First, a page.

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McBlog: Making Fuel Economy Numbers Add Up

Don't always trust what you’re told – especially about mileage.

by on Feb.14, 2011

The new Fiat 500 only" gets 38 mpg, so should that knock it out of the box?

Numbers have a specificity that is irresistible to our embattled minds. That’s why cops give you a ticket for 87 mph in a 75 mph zone and not to someone else for “unimaginably idiotic attempts to maneuver an automobile in the presence of others.” The mildly observant might well see more of the latter but a radar gun communicates in numbers and not judgments.

The absence of judgment when it comes to dealing in numbers is also commonly evident in the fascination with such statistics as 0-60 times and miles-per-gallon.

The latter I’ll deal with at length but first a word about the sad young (I’m assuming) car buffs who write to magazines saying: “you rated XCar over YCar yet your own statistics show YCar did 0-60 in 5.9 second and XCar couldn’t even get under  6 seconds”.

News Now!

Would that the real world were so simple.  Do I need to go into the variables inherent in registering a 0-60 time? Start with driver, weather, altitude, density…?  Most of those factors also matter in what is now the numbered statistics under constant discussion on the Web these days…miles per gallon. As If this number is now the major deal breaker when it comes to deciding which small car to buy.

Indeed, maybe it is. But should it be?

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McBlog: On Connecting With Transits

Why our intrepid columnist has begun a love affair with Ford’s Transit Connect.

by on Nov.29, 2010

Flexibility was a major reason for the Ford Transit Connect's 2010 North American Truck of the Year win.

Odd though it may seem, I am smitten with the Ford Transit Connect.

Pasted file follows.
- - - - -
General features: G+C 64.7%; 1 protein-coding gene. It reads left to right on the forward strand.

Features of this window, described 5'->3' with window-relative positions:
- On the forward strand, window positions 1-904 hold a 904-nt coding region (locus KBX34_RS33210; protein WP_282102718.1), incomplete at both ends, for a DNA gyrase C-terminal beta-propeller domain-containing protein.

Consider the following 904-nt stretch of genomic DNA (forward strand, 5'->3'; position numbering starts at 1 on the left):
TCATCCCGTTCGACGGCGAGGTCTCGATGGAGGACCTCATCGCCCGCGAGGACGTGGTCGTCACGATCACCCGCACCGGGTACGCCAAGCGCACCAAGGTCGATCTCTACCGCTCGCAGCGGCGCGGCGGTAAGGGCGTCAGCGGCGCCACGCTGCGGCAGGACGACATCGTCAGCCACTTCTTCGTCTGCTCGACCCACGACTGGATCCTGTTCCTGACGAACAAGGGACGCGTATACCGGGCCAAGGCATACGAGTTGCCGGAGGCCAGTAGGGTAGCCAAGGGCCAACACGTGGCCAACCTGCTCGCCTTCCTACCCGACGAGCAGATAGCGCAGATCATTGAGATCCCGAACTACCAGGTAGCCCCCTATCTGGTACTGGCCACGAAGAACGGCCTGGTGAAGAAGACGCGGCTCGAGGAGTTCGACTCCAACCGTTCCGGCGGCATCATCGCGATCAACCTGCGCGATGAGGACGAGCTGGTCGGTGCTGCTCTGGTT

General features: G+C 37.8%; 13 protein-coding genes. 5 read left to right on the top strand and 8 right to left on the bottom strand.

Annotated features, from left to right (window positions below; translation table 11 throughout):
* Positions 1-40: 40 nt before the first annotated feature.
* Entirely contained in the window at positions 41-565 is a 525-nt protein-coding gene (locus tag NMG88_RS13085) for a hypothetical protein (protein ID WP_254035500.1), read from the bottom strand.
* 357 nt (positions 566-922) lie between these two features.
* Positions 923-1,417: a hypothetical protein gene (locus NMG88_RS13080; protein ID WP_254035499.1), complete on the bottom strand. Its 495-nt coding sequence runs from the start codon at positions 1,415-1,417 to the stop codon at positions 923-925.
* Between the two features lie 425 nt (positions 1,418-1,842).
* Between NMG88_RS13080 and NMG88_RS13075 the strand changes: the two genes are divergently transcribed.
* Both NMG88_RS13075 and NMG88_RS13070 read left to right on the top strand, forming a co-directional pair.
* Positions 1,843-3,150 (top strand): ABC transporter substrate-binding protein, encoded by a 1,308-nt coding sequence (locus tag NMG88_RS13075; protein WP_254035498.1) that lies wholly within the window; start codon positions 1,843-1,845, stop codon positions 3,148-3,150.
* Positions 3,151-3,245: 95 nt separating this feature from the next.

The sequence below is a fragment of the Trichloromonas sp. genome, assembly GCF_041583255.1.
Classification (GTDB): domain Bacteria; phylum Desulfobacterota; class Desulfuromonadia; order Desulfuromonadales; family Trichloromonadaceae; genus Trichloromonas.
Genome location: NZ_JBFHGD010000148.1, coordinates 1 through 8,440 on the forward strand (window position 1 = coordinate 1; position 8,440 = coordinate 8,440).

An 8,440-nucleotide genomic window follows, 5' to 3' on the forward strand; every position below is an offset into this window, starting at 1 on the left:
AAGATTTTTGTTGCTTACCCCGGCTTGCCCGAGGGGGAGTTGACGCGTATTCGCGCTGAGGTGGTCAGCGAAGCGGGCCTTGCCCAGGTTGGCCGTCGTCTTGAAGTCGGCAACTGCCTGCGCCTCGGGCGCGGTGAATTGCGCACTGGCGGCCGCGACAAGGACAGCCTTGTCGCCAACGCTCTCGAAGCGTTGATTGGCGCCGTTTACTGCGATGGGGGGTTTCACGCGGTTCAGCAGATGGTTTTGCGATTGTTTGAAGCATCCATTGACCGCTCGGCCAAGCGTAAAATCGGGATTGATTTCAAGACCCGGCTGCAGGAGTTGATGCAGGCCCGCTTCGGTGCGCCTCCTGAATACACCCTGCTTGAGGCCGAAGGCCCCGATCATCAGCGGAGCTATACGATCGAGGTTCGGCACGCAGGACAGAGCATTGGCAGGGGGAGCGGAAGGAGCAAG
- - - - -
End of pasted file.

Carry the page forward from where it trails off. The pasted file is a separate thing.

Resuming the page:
First, there’s the name. Two words with individual meanings that seem rather specific. “Transit:” getting from one place to another. And “connect:” hooking up, joining. But together they seem like one of those oddly printed word pairs you run across on the internet — decipher and type it correctly in a box and you gain the access you seek. A sly metaphor maybe?

Then there’s the look of Ford’s Transit Connect. High in the brow. Purposeful. Busy. Replete with elfin usefulness. Over-achieving (seeming to say “I may be small but look what I can do!”). I like that in a vehicle.

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And versatility. It’s a chunk of balsa wood – make what you want of it. Versatility, changeability. Those are the appealing traits of another vehicle I am drawn to, ex-Dodge now Mercedes — or Freightliner – the Sprinter. Similar character, different sizes.

The two beg you to bend them to your specific needs. Create a mobile office in their interior. Or a living space. Or tote specific things carried in specific ways. The Sage Bakery in Santa Fe, after running through a variety of tricked-out minivans and trucklets with purpose-designed interiors for wide-flung deliveries of their unique and special breads are now delighted with their new Ford van-truck transiting connectors. A perfect fit. (Mm. Think I’ll go connect with a cinnamon bun.)

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McBlog: GM, the Volt and What I Really Want

Columnist Denise McCluggage weighs in on the rush to “electrify”

by on Oct.22, 2010

A "brilliant" bit of engineering, but is the Volt really the right solution?

The General has done so many things with a ham-fist and a diverted eye that it’s easy to pick on anything America’s automotive giant does. But the Volt is not one of General Motor’s clumsy enterprises. Repeat; not. (Although press relations surrounding the introduction of the car had some avoidable ackwardness.)

Electric. Ah, the American driving public, one of the most ignorant – well, stupid — when it comes to car matters (except for me and thee, of course), has been lit up by that word, “electric,” as if plugged into a damp socket. That and “hybrid” seem to trigger both the “I-Me” gene and the altruistic love of planet at the same time. Whee! I get to use the Diamond lane. And I’m kind and caring to my environment. Also patriotic about avoiding foreign oil. (Though that really means Canada and Mexico and not the dreaded Mideast they envision.)

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That rising clamor for cars that plug-in and/or are weighted with batteries plus the related eagerness for state and nation to throw money and privileges at the folks who acquire such cars, have overridden some sober business calculations that might – if considered in quiet repose – militate against plunging so forcefully into the act of building electric cars for profit.

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